Setting up OpenSSL to generate X509 certificates

Document created by slaya03 Employee on Apr 14, 2017
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Setting up OpenSSL to generate X509 certificates:

When a public key infrastructure certificate is generated, it is generated in two parts, a key pair, the .cer or .pem file containing the public key and the .key file containing the private key.
The .p12 files contain both the public and private keys and are the type of client certificate file required for use as a personal cert in a browser.

Certificate files ending in .cer and .pem are public certificates. They contain only the public key of a key pair.
Certificate files ending in .p12 are certificates that contain the full key pair, both the public key and the private key.
And .key files contain just the private key.
The private key is used to sign data and to decrypt data that was encrypted using the matching public key. The public key is used to encrypt data, and to verify data signed by the matching private key.

This approach to generate x509 certificates using OpenSSL require 3 subdirecties: private, requests, and certs.

private contains your CA files.

requests is where you place your request files (.reqInfo and .req or .cnf) for creating personal or server certs.

certs is where new certs are placed.

Creating your own certificate authority using OpenSSL simply means creating your own set of four files in the private directory: cas.pem, ca.key,, and yourFriendlyUniqueCAname.cer

The yourFriendlyUniqueCAname.cer is created by making a copy of cas.pem and renaming it. .pem and .cer files serve the same purpose.

You must create your CA files before you can create personal or server certs.

Information reqarding creating your Certificate Authority (CA)
ca.key is the CA cert private key created from the pass phrase you provide.

cas.pem and yourFriendlyUniqueCAname.cer are the Root Cert for your OpenSSL CA. is the file that keeps track of the latest serial number available for new certs.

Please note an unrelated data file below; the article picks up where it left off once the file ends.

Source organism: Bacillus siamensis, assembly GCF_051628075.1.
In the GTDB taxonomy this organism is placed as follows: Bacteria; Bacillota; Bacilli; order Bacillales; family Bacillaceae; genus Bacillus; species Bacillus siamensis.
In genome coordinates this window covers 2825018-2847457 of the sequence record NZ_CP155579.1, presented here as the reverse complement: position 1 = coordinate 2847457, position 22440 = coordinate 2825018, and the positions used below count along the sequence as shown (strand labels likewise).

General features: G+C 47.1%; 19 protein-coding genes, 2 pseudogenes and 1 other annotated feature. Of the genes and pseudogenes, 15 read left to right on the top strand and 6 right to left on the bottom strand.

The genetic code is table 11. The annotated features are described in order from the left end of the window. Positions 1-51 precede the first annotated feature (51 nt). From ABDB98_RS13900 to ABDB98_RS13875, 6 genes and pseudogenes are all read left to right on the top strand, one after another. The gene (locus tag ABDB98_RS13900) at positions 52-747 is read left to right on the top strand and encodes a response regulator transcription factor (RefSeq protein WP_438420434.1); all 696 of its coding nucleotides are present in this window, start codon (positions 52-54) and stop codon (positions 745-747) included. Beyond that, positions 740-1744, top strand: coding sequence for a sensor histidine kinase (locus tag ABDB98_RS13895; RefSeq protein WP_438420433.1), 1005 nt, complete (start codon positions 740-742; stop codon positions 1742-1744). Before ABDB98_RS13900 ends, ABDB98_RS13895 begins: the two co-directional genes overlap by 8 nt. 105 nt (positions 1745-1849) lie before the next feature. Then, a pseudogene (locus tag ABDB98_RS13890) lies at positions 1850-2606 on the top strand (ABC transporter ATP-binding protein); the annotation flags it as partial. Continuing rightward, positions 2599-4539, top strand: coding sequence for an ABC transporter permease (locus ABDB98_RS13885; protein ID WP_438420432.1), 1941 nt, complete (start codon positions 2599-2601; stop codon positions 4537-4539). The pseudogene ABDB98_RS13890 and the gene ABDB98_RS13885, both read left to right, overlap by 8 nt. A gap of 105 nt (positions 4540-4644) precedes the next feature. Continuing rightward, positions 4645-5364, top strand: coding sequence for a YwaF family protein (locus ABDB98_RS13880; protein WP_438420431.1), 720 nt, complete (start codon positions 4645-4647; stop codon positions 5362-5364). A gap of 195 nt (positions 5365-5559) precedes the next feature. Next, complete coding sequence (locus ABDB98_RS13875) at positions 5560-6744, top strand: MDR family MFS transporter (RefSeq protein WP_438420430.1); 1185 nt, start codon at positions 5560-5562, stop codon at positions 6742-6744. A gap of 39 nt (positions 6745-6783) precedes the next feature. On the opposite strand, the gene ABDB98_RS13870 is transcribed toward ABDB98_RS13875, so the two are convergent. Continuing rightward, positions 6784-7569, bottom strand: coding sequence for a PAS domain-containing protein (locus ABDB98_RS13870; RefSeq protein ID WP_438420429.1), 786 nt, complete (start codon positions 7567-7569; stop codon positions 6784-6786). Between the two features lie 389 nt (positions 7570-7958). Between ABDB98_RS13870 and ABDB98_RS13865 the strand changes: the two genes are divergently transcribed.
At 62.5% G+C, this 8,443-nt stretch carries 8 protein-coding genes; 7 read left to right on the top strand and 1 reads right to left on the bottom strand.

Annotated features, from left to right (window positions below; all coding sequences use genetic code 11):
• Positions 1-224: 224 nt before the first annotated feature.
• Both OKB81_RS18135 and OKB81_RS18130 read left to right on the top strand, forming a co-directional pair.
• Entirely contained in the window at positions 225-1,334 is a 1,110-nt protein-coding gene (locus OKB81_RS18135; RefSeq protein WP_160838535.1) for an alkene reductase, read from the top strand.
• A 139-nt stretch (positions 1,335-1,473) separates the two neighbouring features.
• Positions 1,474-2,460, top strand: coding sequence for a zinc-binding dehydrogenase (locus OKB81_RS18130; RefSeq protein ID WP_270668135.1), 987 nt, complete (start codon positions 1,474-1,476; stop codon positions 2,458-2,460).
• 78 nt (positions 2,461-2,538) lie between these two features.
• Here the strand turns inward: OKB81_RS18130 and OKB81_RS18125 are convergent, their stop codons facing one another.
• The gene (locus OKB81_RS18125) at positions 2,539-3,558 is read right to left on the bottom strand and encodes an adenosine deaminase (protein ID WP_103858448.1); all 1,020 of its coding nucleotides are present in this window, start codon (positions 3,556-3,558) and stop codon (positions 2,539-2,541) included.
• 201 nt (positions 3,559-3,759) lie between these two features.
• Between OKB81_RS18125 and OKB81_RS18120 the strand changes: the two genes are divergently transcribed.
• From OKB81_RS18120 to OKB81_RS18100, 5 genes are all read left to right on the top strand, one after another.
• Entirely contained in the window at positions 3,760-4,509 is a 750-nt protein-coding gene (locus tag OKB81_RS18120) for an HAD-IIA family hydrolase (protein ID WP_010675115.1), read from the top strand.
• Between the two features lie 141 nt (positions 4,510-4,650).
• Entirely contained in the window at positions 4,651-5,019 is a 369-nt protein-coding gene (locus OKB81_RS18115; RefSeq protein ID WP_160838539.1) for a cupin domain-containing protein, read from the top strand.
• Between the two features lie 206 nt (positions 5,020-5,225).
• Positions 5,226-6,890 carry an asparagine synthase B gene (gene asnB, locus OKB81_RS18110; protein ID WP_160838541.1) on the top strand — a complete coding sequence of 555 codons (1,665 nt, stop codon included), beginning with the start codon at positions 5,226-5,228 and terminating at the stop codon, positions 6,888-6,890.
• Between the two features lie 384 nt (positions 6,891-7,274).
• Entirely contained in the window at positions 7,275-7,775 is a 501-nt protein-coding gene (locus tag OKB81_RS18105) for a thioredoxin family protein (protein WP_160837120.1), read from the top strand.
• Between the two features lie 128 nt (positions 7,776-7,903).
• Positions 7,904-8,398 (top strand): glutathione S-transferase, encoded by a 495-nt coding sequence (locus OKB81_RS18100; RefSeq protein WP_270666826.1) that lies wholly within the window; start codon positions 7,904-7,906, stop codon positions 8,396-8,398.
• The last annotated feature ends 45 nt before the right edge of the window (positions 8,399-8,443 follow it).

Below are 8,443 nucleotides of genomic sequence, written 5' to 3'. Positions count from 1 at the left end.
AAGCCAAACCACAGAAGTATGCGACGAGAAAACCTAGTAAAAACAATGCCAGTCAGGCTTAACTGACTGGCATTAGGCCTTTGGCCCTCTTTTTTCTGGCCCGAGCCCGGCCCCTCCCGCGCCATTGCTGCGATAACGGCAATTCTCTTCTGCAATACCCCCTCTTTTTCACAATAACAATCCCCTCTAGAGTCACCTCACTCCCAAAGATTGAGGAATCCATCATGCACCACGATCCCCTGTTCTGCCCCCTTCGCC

Create the file with the command: echo 01 >

Writing 01 into the file is required, not just 1, because openssl is expecting a hex number.

A .pem file is the same thing as a .cer file.

After creating your certificate authority Root Certificate in .pem format, simply copy the .pem file with a new name ending with the extension .cer.

Use the Certificate Authority .cer root CA file you just created to import into browsers and web sites in order to establish trust for the personal and server certs you create.

The following command is used to create the CA:
$ openssl req -new -x509 -days 1095 -keyout ./private/ca.key -out ./private/cas.pem


$ openssl req -new -x509 -days 1095 -keyout ./private/ca.key -out ./private/cas.pem

Generating a 1024 bit RSA private key
writing new private key to 'ca.key'
Enter PEM pass phrase: firewall
Verifying - Enter PEM pass phrase: firewall
You are about to be asked to enter information that will be incorporated
into your certificate request.
What you are about to enter is what is called a Distinguished Name or a DN.
There are quite a few fields but you can leave some blank
For some fields there will be a default value,
If you enter '.', the field will be left blank.
Country Name (2 letter code) [AU]:US
State or Province Name (full name) [Some-State]:MA
Locality Name (eg, city) []:FA
Organization Name (eg, company) [Internet Widgits Pty Ltd]:CA
Organizational Unit Name (eg, section) []:GD
Common Name (eg, YOUR name) []:nowhere
Email Address []

$ ls
ca.key cas.pem

Information reqarding creating a personal certificate
When creating a simple person certificate, you must copy the file PersonalCertTemplate.reqInfo into the requests directory and rename it with the name of the user you are creating a personal cert for.

For more complicated certs use a .cnf file as input.

Creating a p12 cert is a three step process:

1) Copy the PersonalCertTemplate.reqInfo file into the request directory, renaming it username.reqInfo as you copy it.
2) Run "createpersonalcert username" to create the username.cer file.
3) Run "createp12 username" to create the username.p12 file from the username.cer file.

If you only need a .cer file, stop at step two :-)

openssl genrsa -out ./certs/%1.key 1024
openssl req -key ./certs/%1.key -new -utf8 -out ./requests/%1.req -config ./requests/%1.cnf
openssl x509 -req -in ./requests/%1.req -CA ./private/cas.pem -passin pass:%2 -CAkey ./private/ca.key -CAserial ./private/ -out ./certs/%1.cer -days 1095 -extfile ./requests/%1.cnf -extensions v3_req

openssl pkcs12 -export -chain -CAfile ./private/cas.pem -out ./certs/%1.p12 -inkey ./certs/%1.key -in ./certs/%1.cer -name %1 -password pass:%2